Alien design concept in foreign aid building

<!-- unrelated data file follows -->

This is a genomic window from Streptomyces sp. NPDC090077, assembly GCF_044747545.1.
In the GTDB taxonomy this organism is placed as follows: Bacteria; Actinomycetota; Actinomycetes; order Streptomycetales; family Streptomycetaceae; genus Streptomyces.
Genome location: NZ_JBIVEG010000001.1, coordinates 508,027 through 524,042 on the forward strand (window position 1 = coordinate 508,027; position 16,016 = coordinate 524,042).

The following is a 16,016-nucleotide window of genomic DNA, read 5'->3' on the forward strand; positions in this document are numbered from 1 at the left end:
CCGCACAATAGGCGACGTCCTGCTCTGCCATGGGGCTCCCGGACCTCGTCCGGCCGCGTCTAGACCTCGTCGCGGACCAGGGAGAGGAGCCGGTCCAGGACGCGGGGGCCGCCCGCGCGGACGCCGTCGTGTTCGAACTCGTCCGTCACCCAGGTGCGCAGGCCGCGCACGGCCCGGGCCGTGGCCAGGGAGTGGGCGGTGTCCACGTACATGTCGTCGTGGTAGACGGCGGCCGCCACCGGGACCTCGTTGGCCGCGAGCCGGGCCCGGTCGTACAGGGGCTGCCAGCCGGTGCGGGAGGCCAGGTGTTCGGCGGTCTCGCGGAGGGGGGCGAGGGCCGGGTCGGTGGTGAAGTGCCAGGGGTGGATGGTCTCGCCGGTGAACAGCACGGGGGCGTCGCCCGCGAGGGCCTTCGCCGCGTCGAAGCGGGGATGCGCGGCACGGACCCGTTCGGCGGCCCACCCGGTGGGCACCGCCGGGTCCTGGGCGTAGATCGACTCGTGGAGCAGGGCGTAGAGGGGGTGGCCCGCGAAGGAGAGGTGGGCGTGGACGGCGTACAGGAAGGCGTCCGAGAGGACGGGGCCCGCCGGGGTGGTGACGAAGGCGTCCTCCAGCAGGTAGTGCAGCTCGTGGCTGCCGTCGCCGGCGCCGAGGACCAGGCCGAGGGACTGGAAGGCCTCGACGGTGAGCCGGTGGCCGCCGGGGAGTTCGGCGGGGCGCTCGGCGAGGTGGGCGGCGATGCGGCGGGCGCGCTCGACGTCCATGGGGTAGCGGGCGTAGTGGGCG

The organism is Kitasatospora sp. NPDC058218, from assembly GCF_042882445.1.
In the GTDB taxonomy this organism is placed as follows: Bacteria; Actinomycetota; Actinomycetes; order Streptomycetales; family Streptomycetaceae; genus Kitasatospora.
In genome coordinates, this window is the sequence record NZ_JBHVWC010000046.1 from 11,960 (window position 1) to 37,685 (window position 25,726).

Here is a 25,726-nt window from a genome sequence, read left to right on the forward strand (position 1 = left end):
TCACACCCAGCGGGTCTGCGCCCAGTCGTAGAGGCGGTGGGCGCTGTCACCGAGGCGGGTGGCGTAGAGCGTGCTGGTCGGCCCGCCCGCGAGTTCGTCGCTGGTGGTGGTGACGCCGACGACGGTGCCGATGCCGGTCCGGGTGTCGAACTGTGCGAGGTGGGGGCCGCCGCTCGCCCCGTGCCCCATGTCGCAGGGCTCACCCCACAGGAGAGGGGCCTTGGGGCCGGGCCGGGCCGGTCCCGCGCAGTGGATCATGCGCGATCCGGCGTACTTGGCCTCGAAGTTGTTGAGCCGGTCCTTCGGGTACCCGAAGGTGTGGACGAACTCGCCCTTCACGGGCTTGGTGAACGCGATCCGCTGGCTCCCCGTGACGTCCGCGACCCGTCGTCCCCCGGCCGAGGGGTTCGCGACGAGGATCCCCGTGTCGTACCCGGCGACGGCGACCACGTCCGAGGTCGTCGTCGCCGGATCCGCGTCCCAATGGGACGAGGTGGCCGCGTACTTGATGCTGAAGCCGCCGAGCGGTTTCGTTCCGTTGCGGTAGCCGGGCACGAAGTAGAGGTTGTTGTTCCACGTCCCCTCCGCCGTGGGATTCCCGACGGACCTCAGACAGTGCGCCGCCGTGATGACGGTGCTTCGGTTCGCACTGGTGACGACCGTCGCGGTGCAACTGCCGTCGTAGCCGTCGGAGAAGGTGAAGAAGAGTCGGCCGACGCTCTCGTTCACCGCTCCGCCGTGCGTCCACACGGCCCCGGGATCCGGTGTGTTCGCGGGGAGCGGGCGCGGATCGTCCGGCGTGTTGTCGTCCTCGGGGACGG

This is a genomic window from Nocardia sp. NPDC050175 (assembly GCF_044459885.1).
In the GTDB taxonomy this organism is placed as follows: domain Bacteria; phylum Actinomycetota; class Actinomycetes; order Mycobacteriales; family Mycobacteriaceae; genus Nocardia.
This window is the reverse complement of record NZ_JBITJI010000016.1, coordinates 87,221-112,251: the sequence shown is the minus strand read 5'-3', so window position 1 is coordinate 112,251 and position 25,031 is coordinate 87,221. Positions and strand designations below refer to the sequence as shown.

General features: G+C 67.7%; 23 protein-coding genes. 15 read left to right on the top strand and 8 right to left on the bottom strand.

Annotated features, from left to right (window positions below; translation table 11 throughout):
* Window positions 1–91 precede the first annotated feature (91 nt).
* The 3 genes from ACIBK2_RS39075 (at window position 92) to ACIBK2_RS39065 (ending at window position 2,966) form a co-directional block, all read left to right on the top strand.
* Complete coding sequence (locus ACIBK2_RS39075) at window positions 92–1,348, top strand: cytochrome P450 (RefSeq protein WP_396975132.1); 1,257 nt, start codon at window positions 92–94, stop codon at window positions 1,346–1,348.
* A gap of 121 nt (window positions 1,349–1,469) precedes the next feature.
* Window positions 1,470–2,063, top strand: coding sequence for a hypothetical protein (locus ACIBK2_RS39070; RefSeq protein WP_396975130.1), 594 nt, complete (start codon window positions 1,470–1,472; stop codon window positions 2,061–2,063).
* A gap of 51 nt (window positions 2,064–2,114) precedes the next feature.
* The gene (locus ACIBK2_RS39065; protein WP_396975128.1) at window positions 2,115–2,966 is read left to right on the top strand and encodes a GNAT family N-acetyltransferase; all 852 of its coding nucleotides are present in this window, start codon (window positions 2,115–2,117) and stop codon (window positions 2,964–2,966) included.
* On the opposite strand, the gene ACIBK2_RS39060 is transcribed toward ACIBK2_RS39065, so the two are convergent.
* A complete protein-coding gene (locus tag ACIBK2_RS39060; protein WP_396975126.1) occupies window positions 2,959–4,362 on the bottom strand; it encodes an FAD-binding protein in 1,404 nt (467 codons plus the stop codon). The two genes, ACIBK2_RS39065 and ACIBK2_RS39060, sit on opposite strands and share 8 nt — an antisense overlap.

We spent nearly €177 million on Irish overseas aid 10 years ago and now that has risen to around €914 million as we head for the UN target of spending 0.7 per cent of our GNP on overseas aid by 2012. And now there is a dedicated building, on the ground floor of a 1960s office block at the top of O’Connell Street, which shows how that money is being spent, about the countries it is being spent in, and how you can volunteer to help. Anyone can drop in to the centre six days a week and schools are also being encouraged to visit. But visiting children will not just learn about far-off lands; they will also discover how wild architecture can be. The first room you come to, in the former Eircom showroom that has been converted by Tom de Paor Architects, is the projection room where films are shown about our global brethren – but these are not the only projections taking place, the ceiling also protrudes into the room in the form of angles. Such soffit acrobats are continued throughout the building and were achieved, says de Paor, “the old way, with string and a dialogue with the builders”. In quieter rooms the ceiling angles drop even lower for gentler acoustics, a relative silence that is also achieved with carpets, while the more open spaces are floored in the same granite as the street to encourage the link between the two which is also eased by huge glass windows and new external overhangs which allow people to shelter while they contemplate what is happening within the building.